Design Thinking: What’s so different about it? Design Thinking isn't like anything we've seen before. Here's why.

Design Thinking has been gaining steam over the past few years. The popular visualisations of the framework seem obvious and intuitive – which begs the question, what is so different about it?

The answer to that lies in what’s different about in our world today. In the words of Eddie Obeng:

“The real 21st century around us isn’t so obvious to us, so instead we spend our time responding rationally to a world which we understand and recognize, but which no longer exists… Companies make their expensive executives spend ages carefully preparing forecasts and budgets which are obsolete or need changing before they can be published.”


We’ve all seen the three lenses of Design Thinking, you know the one I’m talking about. The Venn diagram of Desirability, Feasibility and Viability, and at the intersection, the holy grail of Innovation/User Experience/Design Thinking/(insert own phrase here).


When I first looked at this, I had two questions:

  1. How is this so different from the way businesses have been functioning thus far?
  2. How have they survived these past several years, if they haven’t been taking into consideration all these factors?

The answers to these questions are buried in the complex world we have seen evolve in front of us over the past couple of decades – primarily due to technology: Internet, Smartphones, Wearables, Artificial Intelligence, Big Data, 3D Printing…

Image Source: Flickr (Chris Moore)
Image Source: Flickr (Chris Moore)

The information age
In traditional business context, customers were represented by broad demographics, example 18 – 25 years, urban, male etc. Market research was driven by a need to validate business decisions, and communication revolved around pushing marketing information.

With the introduction of smartphones, qualitative, location-based data is available to businesses, and that too, in real time – the sort of data that simply wasn’t possible to gather earlier. Businesses now have access to more specific information about ‘users’, as compared to the generic ‘market’. And with it, new businesses have sprung up, offering a larger variety of products/services catering to different types of users.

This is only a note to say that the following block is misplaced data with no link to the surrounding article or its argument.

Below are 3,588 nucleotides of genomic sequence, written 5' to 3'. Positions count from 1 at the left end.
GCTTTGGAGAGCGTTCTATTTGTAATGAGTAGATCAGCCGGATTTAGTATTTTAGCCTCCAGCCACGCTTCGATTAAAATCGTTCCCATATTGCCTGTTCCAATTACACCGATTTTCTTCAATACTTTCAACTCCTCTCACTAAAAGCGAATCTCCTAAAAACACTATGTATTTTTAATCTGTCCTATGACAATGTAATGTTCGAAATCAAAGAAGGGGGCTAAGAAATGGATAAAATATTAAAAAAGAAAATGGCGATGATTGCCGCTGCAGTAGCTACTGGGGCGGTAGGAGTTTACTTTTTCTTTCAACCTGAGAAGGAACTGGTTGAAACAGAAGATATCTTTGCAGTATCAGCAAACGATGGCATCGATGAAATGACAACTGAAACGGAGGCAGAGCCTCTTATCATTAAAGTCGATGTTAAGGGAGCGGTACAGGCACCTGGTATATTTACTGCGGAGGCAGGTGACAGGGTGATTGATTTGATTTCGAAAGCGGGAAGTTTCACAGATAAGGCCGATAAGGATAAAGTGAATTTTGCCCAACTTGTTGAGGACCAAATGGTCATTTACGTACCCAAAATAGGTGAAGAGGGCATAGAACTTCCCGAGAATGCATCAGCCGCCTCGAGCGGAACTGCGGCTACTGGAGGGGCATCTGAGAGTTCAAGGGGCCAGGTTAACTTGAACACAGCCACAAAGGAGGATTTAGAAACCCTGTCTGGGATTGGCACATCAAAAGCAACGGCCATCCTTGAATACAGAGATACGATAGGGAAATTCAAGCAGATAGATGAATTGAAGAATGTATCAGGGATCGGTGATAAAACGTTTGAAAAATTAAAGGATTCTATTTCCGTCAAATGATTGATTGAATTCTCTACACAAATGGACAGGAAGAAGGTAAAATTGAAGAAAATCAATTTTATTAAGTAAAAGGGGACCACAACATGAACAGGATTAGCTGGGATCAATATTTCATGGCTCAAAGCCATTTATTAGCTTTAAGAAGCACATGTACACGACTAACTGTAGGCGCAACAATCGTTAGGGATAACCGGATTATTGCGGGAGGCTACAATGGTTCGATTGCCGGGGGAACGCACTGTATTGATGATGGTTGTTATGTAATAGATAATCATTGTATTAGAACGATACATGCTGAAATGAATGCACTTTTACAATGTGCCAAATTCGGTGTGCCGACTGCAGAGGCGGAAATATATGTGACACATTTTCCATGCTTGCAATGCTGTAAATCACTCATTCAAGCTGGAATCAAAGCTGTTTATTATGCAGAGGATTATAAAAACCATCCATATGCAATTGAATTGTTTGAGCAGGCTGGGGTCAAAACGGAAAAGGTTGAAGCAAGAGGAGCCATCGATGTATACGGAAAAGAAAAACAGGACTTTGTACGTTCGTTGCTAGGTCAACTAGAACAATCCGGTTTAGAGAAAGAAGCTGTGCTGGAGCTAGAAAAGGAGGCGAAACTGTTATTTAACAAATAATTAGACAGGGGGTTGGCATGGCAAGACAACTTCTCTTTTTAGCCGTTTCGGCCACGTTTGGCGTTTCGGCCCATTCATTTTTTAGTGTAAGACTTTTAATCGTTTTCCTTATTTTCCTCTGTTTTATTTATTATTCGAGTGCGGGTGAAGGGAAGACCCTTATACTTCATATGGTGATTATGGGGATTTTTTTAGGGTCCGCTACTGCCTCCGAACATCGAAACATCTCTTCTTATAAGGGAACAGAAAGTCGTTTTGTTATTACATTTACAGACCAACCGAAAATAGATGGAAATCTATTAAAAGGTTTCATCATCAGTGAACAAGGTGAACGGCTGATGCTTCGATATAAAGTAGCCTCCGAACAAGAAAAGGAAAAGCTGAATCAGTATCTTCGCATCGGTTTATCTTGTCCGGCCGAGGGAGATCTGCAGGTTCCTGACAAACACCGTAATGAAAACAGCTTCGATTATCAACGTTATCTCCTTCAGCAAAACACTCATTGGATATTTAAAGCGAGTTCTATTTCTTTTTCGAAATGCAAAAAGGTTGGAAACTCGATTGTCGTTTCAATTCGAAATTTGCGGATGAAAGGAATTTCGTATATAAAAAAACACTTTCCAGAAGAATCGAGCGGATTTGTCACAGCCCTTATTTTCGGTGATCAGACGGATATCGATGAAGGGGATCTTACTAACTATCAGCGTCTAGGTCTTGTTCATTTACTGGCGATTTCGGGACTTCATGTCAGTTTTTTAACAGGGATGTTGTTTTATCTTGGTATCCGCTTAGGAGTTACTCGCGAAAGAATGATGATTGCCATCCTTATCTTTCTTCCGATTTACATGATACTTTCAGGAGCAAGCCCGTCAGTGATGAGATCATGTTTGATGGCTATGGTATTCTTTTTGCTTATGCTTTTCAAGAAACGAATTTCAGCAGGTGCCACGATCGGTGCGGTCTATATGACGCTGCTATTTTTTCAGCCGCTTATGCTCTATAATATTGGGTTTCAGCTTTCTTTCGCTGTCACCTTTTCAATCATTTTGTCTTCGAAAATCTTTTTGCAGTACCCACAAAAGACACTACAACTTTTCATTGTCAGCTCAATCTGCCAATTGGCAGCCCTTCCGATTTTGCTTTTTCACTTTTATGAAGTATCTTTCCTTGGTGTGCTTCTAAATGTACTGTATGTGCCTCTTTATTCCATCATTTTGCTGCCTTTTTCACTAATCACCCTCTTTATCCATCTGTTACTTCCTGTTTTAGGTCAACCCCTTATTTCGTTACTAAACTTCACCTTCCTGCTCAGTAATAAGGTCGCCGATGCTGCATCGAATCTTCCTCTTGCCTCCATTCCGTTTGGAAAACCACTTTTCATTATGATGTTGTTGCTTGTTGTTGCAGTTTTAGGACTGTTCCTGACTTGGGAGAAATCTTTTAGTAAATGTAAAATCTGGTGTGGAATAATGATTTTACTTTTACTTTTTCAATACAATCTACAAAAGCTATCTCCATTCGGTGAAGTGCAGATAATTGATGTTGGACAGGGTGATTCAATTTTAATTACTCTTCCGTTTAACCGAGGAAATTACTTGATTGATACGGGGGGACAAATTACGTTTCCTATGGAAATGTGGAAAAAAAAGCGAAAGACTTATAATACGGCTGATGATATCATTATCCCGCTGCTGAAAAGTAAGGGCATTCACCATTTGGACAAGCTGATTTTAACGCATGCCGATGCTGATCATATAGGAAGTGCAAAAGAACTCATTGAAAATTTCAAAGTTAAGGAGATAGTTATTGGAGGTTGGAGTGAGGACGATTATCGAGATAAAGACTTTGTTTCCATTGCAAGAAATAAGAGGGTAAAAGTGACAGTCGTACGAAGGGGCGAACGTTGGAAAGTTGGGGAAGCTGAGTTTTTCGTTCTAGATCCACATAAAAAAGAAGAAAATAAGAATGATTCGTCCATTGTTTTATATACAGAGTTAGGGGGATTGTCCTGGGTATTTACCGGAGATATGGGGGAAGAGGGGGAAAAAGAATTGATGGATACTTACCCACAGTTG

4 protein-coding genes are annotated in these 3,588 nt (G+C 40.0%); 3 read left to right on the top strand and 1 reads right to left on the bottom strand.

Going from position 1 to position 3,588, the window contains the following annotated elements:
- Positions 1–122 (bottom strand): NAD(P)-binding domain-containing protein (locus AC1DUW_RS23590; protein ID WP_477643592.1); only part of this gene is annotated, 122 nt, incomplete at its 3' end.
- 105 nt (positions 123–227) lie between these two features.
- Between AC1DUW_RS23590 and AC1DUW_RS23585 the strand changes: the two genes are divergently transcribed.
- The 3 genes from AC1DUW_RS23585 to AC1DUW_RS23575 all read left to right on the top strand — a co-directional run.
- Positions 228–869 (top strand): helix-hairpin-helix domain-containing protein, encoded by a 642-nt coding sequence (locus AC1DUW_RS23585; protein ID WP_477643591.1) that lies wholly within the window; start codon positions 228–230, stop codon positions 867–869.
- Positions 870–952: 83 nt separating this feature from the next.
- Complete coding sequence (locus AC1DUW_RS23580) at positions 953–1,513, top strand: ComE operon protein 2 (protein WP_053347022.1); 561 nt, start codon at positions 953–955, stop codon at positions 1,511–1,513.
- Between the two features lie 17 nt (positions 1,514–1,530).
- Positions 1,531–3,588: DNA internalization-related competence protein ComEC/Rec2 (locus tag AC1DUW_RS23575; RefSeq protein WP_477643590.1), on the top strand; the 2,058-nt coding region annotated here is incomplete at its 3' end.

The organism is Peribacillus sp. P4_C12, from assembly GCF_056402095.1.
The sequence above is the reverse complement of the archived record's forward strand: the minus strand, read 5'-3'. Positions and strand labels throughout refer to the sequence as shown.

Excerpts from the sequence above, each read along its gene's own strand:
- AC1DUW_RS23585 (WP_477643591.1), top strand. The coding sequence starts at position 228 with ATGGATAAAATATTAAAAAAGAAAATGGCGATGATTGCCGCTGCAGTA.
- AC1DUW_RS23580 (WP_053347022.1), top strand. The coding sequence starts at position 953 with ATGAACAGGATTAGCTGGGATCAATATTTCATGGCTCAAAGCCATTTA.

The social media effect
In the past, communication between businesses and customers was a one-way street. Not so anymore. With internet and communication technologies, customers are more connected with each other, and with businesses.

They can reach out to businesses directly and have platforms to share opinions in real time, thus giving them the ability to influence other customers.

In April 2017, a video of a passenger being dragged off a United Airlines plane created a world-wide sensation. The impact of those few minutes being caught on a smartphone continues to be felt by the Airlines, more than a year on – according to a survey, consumer perception of United stood at -6.9 compared to 17 in the days before the incident (on a scale of -100 to 100). Source: MarketWatch

Aside: The far-reaching consequences of social media extend beyond business, into governance, having positive, as well as negative consequences. Examples include the Arab Spring, which eventually led to turmoil in the middle east, the failed military coup in Turkey and the US Presidential elections. While significant in the context of our times, for the purposes of this post, we’ll restrict the scope of impact to businesses.